Working Men's Crubs. To the Editor. Sir,—My attention has recently been drawn t. the raid made some time ago by the police on the Tylorstown Workmen's Club and Insti- tute, and the result of that raid ought to make ail the members of similar clubs unite for the purpose of mutual defence, 10 check the ar- bitrary exercise of the power possessed by the police, and to appeal to higher courts when tlii magistrates support the police in their un- warrantable interference with the rights of workmen. The club referred to provided ex- cellent literature, harmless enjoyment, and reasonable recreation for those who wished to joi i it. It was registered under the Friendly Societies Act, and ita accounts were ao&ited bv one of the best known public auditors in South Wales. There being no public library or reading-room in the locality, a large numbers of persons gladly availed themselves of the well-stocked library and reading-room of this useful and generous institution, which, it may be mentioned, gave away last year upwards of forty guineas towards Cardiff Infirmary, Porth Hospital, Porthcawl Rest, and similar organi- sations. Even since the unfortunate raid, and notwithstanding the great cost entailed there- by, the club has bem able to send further donations of five guineas to each of the above- mentioned institutions, as well as a contribu- tion to the Society for the Prevention of Cru- elty to Children. No one has a higher regard than I have for the admirable police force of this country-a body of men who are the envy of Continental countries. let, as a lawyer of several years' standing, I am reluctantly com pelled to admit that sometimes they break the very laws they ought to enforce, and interfere with the very nghts they ought to safe-guard. The magistrates who convicted in this case are gentlemen of the highest standing, and are probably members of clubs themselves- but as men of the worla Iley know perfectly well that n) club or any other human institution is at. ways carried on with mathematical precision anJ unerring accuracy. Some of the rules of tho best clubs in the land are violated or i ncred every year, gimply because imperfect humanity cannot frame perfect rules suitable for unforeseen contingencies. How, then, can either the police or the magistrates expect to find that perfection in a body of uneducated working men, which is missing in those aristo- cratic clubs, which are never raided by the police? I have yet to learn that either a might irregularity in the method of electing a committee, or an error in the accounts, has the magic effect of turning a workmen's institute into a shebeen or an unlicensed drinking shop. Neither do I know of any law wtich inflicts a peralty upon a registered Friendly Society for inadvertent non-observance of rules. In con- clusion. I strongly urge all genuine clubs either to combine or to lay aside a part of their pro- fils, for purposes of self-defence.—I am, etc., BARRISTER-AT-LAW.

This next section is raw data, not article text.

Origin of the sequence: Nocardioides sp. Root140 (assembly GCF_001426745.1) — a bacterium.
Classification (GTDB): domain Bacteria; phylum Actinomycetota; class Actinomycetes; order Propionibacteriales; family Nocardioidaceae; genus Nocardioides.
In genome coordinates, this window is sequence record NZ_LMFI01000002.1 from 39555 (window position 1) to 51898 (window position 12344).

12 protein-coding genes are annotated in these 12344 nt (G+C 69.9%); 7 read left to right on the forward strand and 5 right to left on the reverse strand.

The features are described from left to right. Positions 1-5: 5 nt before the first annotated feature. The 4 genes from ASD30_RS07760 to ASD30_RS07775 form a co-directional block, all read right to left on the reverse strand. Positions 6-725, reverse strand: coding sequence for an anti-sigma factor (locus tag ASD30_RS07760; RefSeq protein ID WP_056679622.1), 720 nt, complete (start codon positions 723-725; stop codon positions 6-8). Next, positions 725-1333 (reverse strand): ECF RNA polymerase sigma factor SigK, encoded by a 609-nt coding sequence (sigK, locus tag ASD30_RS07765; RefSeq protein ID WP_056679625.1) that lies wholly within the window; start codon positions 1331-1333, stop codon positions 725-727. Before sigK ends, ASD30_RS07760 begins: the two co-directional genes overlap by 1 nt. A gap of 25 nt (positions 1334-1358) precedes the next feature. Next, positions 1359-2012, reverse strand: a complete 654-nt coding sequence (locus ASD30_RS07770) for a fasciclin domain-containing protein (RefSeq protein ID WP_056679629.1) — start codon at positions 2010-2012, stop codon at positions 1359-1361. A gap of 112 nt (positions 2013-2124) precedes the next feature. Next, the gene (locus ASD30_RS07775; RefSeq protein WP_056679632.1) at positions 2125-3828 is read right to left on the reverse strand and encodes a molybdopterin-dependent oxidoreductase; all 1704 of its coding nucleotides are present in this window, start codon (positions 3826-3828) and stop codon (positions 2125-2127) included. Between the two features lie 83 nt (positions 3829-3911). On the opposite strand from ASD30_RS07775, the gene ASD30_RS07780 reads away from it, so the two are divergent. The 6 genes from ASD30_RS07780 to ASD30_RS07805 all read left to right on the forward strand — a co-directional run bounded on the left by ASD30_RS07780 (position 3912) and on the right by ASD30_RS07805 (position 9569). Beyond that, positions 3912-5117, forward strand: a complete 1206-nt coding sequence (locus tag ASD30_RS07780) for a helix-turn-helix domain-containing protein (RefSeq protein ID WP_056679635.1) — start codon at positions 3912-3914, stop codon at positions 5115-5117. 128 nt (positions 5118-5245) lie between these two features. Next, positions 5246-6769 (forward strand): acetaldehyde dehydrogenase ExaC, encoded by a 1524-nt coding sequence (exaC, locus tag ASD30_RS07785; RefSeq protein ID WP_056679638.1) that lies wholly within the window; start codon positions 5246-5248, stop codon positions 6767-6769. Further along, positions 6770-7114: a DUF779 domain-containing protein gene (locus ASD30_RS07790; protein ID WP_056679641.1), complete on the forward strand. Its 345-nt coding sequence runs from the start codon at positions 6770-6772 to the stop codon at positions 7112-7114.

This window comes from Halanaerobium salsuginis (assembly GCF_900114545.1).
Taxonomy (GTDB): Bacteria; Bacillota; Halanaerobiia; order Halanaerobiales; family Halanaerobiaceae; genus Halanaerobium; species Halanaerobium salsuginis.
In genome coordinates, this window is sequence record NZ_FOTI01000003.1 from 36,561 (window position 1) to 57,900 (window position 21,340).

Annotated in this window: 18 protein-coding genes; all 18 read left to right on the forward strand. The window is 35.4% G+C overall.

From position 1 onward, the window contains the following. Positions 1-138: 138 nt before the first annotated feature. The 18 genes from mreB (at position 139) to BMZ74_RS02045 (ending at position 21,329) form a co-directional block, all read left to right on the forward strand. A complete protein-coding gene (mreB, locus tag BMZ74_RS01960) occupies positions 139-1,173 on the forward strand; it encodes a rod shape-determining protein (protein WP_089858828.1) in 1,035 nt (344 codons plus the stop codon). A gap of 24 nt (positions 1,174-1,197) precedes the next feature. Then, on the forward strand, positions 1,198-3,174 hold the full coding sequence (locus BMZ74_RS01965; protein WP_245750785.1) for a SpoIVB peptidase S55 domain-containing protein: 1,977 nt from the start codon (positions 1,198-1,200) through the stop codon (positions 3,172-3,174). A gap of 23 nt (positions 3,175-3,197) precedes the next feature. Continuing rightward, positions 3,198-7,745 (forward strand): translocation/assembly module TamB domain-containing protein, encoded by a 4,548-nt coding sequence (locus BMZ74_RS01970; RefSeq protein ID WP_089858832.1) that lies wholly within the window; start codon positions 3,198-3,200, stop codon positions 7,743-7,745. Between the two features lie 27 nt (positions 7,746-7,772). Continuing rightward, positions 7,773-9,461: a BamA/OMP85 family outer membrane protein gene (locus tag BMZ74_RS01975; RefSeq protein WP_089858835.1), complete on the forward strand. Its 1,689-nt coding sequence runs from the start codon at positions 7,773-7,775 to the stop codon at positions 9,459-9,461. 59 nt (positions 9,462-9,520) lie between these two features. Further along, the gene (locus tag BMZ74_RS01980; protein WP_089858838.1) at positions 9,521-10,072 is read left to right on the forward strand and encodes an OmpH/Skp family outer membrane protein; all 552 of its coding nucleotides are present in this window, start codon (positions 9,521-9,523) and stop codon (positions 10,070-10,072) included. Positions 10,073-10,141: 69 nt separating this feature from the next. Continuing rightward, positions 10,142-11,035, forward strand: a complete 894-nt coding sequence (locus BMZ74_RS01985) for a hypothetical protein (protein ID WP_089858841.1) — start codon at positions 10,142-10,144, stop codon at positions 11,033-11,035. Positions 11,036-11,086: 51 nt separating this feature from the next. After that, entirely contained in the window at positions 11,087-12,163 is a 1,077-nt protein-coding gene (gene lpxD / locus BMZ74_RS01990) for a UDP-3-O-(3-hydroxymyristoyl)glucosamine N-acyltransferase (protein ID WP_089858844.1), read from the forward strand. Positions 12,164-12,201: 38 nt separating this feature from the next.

Parish Council of Llantwit Fardre. On Monday evening in last week the annual meeting for the election of Parish Councillors tcok place at the Board School, Church Vil- lage. Rev T. Richaras was voted to the chair, and Mr D. Chubb. Graig Board Schools, Pont- ypridd, and Mr T. Williams, Church Village, were chosen as "tellers, Mr H. S. Davies (clerk to the Parish Council) and Mr J. Phil- lips (deputy-clerk), were present. There were 13 candidates for 11 seats, and the voting re- sulted as under:— ELECTED. 1. Rev John Jenkins, Vicar 22 2. Mr W. Chubb, Schoolmaster 2u 3. Mr T. Williams, Railwayman 19 4. Mr Evan Griffiths, grocer 18 5. Mr E. Coleman, Blacksmith 17 6. Mr Roderick Lewis, Collie 16 7. Mr Edwin Morgan, Farmer 15 8. Mr Lewis Williams, SohooL master 15 9. Mr Thomas Dunstan, Clerk 14 10. Mr Edward Jenkins, Commis- sion Agent 12 11. Mr Thomas Rees, Grccer 12 NON-ELECTED. 12. Mr R. Williams,Railwayman 11 13. Mr Rosser, collier 6 Messrs Thomas Rees and R. Williams "tied" for the 11th seat, with 11 votes each, and the former secured election by receiving the cast- ing vote of the Chairman. The new Council- Icrs are Messrs E. Coleman, T. Dunstan, and E Jenkins.
Funeral of Mr Evaq John, Yqyshir. On Thursday the mortal remains of Mr Evan Jchn were interred in the family vault at the historic graveyard of Groeswen Chapel. The deceased was 53 years of age, and was connec- ted with several of the families at Ynyshir, being brother to Mrs Thomas, Brynawel, and to Mrs Moses Powell. The funeral cortege, consisting of hearse and about 20 carriages, wended its way to Groeswen. The mourners included Mrs Thomas. Brynawel; Mr W. J. Thomas, Brynawel, and the Misses Thomas; Mr and Mrs Moses Powell, Master Emlyn and Tommy Powell, Miss Lala. Powell, Mrs Thomas, Cross Farm, Cardiff; Miss Thomas, Mr William John and family, Pantglas; M* Thomas John and Mrs John, Mr and Mrs Jen- kins, Rhydfelin; Mr David John, Rhydfelin; Mrs C. Jenkins, Mr W. Jenkins.and the Misses Jenkins, Mr and Mrs Jones, Mi* Thomas, Waunrhydd, Miss Thomas, Mr Thomas, Tyny- bryn. Amongst the general public we noticed Dr H. N. Davies. J.P.; Mrs Mathias, Green Meadow; Mr James Mathias, Navigation; Mrs John, Berw Road; Mrs Lewis, Berw Road; Mrs J. Thomas, wife of Mr J. Thomas, M.E., and Mrs Thomas, Mount Pleasant; Mr Lough- or, Mr Williams, grocer; Mr and Mrs Thomas, Canton; Mr and Mrs Hughes, cashier; Mr Leysbon and Miss Leyshon; Mr J. Abett and family, Mr S. Howells and family, Mr and Mrs Evans, Ynyshir Hotel; Mr W. Evans, Mao. chester House; Mr J. Price and Mr Evans, butcher. The singing was under the direction of the veteran Mr Gwilym Thomas. The fol- lowing rev. gentlemen officiated: Rev E. C. Dftvies, Yhyshir. pastor of the church, of which deceased was member; Rev E. O. Hughes, Rev T. C. Thomas (Groeswen), Rev D. G. Evans, Rhvdfelen; Mr Thomas Davies, Ynyshir, read the burial service of the Ancient Order of Foresters at the grave. The Rev E. C. Davies bore testimony to the upright, re- tiring, and modest demeanour of the deceased, who was extremely popular with his fellow- workmen.